A Winter Spell for the Full Moon

Ellen McCammon


one carved finger bone (substitute lipstick with the smashed top in the cracked case)
two shed snakeskins (substitute two expired condoms)
three lizard’s teeth (substitute three earrings with missing twins)
a cow’s eye (substitute mushy strawberry)
a fresh sprig of pine (substitute broken pencil stub)

Submerge each item in water from a sacred stream (a forgotten cup of cold tea)
One by one let them drop into your ritual bowl (a chipped soup dish)
waiting until the ripples disappear before you add another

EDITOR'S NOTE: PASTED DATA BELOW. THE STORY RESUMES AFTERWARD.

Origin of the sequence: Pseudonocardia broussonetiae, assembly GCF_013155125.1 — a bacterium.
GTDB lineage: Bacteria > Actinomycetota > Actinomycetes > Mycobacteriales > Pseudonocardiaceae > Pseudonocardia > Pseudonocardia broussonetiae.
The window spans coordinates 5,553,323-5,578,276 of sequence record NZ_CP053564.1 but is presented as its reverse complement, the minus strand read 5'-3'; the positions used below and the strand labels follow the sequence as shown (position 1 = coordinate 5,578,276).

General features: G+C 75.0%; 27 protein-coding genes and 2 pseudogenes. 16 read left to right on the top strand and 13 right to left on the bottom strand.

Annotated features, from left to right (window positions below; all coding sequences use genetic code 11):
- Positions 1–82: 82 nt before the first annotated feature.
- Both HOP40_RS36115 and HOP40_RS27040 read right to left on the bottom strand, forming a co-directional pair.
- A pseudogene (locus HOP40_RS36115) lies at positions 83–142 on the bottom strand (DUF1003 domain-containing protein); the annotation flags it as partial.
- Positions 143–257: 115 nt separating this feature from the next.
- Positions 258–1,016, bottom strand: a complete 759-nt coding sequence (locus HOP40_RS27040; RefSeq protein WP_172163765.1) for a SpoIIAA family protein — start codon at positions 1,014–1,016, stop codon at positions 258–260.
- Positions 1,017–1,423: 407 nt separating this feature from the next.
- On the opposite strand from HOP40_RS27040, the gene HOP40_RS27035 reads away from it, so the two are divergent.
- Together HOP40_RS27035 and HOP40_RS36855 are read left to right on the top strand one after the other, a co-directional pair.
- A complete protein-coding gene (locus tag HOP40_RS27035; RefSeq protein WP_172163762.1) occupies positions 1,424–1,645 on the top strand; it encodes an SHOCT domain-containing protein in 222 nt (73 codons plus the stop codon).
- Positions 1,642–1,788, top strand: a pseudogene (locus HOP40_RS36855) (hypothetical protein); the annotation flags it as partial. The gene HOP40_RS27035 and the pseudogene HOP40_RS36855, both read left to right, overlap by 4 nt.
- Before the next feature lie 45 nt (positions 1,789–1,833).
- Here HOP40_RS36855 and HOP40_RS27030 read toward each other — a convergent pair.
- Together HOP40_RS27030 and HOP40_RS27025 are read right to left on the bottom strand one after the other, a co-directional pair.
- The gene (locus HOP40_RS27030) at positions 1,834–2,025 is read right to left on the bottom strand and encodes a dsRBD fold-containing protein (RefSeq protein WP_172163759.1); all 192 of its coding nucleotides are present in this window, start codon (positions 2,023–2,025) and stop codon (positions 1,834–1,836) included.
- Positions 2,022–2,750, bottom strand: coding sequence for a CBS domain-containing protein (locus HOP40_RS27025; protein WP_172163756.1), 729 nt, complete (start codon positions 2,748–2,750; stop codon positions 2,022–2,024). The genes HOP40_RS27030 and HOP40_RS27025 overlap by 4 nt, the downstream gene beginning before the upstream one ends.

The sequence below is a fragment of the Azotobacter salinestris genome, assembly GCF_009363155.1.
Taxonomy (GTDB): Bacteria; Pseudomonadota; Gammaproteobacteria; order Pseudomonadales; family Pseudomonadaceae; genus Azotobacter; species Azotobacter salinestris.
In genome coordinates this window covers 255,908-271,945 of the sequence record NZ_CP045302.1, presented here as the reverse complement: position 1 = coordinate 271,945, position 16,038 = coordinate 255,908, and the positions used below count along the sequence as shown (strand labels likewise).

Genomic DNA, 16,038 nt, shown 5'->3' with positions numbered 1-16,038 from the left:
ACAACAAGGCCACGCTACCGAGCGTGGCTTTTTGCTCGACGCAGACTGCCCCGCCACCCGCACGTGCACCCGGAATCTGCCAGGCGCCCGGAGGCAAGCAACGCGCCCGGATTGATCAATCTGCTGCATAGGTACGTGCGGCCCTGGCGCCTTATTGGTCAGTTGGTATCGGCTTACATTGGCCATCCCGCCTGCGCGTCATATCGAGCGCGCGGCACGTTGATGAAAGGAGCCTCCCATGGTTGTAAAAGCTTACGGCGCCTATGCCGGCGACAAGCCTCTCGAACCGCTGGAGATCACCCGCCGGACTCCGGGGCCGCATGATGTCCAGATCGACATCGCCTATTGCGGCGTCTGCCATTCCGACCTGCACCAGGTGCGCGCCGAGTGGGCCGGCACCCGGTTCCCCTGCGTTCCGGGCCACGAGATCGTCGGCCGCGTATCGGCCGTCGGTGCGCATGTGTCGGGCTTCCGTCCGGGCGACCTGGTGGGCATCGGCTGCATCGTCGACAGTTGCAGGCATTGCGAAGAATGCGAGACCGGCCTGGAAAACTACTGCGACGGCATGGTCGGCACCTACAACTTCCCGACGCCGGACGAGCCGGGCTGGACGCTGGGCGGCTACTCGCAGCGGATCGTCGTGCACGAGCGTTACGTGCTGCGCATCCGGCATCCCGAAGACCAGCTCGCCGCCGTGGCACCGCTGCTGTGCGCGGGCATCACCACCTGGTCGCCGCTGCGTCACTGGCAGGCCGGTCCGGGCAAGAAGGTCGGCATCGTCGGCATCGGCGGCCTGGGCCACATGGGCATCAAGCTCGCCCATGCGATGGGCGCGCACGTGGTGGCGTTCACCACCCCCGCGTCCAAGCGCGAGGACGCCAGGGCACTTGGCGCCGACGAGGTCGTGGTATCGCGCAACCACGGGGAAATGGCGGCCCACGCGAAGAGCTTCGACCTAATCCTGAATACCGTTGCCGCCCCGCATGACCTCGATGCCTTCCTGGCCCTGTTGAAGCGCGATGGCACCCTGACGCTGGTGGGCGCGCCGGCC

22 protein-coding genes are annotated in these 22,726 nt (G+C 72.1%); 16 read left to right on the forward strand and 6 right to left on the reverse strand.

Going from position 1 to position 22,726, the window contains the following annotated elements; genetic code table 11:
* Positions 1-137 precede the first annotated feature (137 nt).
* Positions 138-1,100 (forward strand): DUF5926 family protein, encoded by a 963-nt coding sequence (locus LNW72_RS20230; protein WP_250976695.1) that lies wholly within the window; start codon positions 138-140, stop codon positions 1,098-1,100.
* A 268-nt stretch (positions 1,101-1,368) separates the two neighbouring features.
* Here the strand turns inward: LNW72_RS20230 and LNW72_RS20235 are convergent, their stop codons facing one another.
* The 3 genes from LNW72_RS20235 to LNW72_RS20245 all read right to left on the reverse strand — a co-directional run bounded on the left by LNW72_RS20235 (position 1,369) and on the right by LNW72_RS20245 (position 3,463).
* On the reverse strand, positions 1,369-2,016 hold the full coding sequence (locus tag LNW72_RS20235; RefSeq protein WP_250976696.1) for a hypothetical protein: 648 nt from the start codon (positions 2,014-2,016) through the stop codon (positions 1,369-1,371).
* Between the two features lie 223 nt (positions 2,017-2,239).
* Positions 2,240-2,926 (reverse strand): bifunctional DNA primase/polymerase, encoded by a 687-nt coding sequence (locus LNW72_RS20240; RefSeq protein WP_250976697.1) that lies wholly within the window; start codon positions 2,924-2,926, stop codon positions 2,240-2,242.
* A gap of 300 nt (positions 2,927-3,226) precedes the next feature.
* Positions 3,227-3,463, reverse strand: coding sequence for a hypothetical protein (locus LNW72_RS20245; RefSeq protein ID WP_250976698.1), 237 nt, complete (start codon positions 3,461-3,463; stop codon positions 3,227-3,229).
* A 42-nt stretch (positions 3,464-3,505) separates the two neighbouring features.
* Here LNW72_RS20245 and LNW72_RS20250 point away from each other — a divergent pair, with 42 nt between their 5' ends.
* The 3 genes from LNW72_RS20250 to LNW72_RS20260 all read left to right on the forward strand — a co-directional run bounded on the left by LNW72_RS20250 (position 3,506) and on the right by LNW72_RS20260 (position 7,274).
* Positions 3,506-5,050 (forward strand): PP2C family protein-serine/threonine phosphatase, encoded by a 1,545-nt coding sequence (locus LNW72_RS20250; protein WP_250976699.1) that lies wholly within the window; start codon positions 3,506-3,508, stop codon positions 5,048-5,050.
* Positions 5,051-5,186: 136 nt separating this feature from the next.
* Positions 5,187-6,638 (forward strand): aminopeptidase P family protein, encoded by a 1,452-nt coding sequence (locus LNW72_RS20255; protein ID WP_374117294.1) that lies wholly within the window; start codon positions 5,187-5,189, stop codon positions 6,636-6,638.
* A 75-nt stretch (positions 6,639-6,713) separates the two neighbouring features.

place the bowl in your window under the light of the full moon (a flickering streetlamp) overnight

In the morning pour the mixture in a glass jar (an empty cold-brew bottle)
Store it in a dark place during the day
And the next night pour it out at a crossroads (in a street corner trash can)

What does it do?
Let you drink the moonlight (turn garbage into gold)



Ellen McCammon is a queer Chicago-based creator interested in exploring gender and sexuality through folklore and myth. Her poetry has been published in Illumen Poetry magazine (as Anne Ellen Clarke) and Bi Women Quarterly. Her fiction has been published in Exponent magazine. You can follow her on twitter @bookpriestess.